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Justice and Truth their winged
child have found.-

Awake! arise! until the mighty
sound

Of your career shall scatter in its gust The thrones of the oppressor, and the ground

Hide the last altar's unregarded dust, Whose Idol has so long betrayed your impious trust!

XIV

It must be so I will arise and waken

The multitude, and, like a sulphurous hill

Which on a sudden from its snows has shaken

The swoon of ages, it shall burst, and fill

The world with cleansing fire; it must, it will

It may not be restrained!--and who shall stand

Amid the rocking earthquake steadfast still,

But Laon? on high Freedom's desert land

A tower whose marble walls the leaguèd storms withstand !

XIII

It shall be thus no more! too long, too long,

Among mankind, or when gone far
away

Sons of the glorious dead, have
ye lain bound

To the lone shores and mountains,
'twas a guest

In darkness and in ruin!-Hope is Which followed where I fled, and watched when I did rest.

strong,

XV

One summer night, in commune with the hope

Thus deeply fed, amid those ruins gray

I watched, beneath the dark sky's starry cope;

And ever, from that hour, upon me lay

The burden of this hope, and night or day,

In vision or in dream, clove to my breast:

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Beyond this child: so, when sad Which walks, when tempest sleeps, the
hours were come,
wave of life's dark stream.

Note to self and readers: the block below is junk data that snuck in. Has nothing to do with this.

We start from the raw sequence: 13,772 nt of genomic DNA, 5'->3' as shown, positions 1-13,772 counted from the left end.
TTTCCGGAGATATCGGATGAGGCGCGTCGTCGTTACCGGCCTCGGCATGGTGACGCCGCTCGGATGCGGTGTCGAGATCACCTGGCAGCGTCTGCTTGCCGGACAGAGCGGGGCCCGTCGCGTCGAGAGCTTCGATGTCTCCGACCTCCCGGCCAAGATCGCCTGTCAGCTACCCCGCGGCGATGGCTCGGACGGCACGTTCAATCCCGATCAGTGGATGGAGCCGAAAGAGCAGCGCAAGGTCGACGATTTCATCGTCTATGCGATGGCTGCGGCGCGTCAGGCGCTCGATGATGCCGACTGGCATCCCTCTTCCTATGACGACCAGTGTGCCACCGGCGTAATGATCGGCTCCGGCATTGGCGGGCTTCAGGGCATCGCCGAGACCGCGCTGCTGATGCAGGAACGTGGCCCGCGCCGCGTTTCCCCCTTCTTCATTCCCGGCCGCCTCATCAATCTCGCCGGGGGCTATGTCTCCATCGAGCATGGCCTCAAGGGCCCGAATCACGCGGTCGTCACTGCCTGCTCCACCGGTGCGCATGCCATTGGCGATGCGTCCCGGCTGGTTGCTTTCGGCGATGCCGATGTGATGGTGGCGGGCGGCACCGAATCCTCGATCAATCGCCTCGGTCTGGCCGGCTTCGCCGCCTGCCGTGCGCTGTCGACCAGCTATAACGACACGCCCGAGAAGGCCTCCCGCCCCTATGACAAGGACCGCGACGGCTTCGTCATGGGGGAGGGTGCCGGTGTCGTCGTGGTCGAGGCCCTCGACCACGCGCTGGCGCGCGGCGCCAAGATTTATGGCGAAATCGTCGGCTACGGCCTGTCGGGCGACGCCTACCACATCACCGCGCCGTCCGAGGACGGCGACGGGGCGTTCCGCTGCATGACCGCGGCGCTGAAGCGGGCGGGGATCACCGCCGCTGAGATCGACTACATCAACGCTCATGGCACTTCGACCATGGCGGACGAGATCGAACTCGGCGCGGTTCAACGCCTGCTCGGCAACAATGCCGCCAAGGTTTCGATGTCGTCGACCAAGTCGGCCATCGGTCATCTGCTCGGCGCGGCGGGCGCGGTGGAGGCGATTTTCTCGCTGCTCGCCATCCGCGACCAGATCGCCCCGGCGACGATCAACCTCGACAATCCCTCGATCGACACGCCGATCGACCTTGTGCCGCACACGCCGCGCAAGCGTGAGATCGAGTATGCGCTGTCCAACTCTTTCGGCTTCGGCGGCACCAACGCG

And baffled hope like ice still clung

to me,

Since kin were cold, and friends had now become Heartless and false, I turned from all to be,

Cythna, the only source of tears and smiles to thee.

world's tyrant rage

A patient warfare thy young heart
did wage,

When those soft eyes of scarcely con-
scious thought

Some tale or thine own fancies
would engage

To overflow with tears, or converse
fraught

With passion o'er their depths its fleeting light had wrought.

XXIII

She moved upon this earth a shape of brightness,

XXII

What wert thou then? A child most infantine,

Yet wandering far beyond that innocent age

In all but its sweet looks and mien divine :

left,

Even then, methought, with the Though by a bitter wound my trusting

heart was cleft.

Which wanders through the waste
air's pathless blue

To nourish some far desert; she did

XXIV

As mine own shadow was this child to me,

A second self, far dearer and more fair,

seem,

Beside me, gathering beauty as she grew, Like the bright shade of some immortal dream

Which clothed in undissolving radiancy All those steep paths which languor and despair

Of human things had made so dark
and bare,

But which I trod alone-nor, till bereft
Of friends, and overcome by lonely

care,

Knew I what solace for that loss was

Beyond the aërial mountains whose
vast cells

A power that from its objects
scarcely drew

The unreposing billows ever beat, Through forests wide and old, and lawny dells

One impulse of her being-in her Where boughs of incense droop over the emerald wells.

lightness

Most like some radiant cloud of

morning dew

XXV

Once she was dear, now she was all
I had

To love in human life-this play.
mate sweet,

This child of twelve years old-so she was made

My sole associate, and her willing feet

Wandered with mine where earth and ocean meet,

XXVI

And warm and light I felt her clasping hand

When twined in mine: she followed where I went,

Through the lone paths of our immortal land.

It had no waste but some memorial

lent

Which strung me to my toil-some To the enchanted waves that child of glory sung

monument

Vital with mind: then Cythna by my

side,

Until the bright and beaming day were spent,

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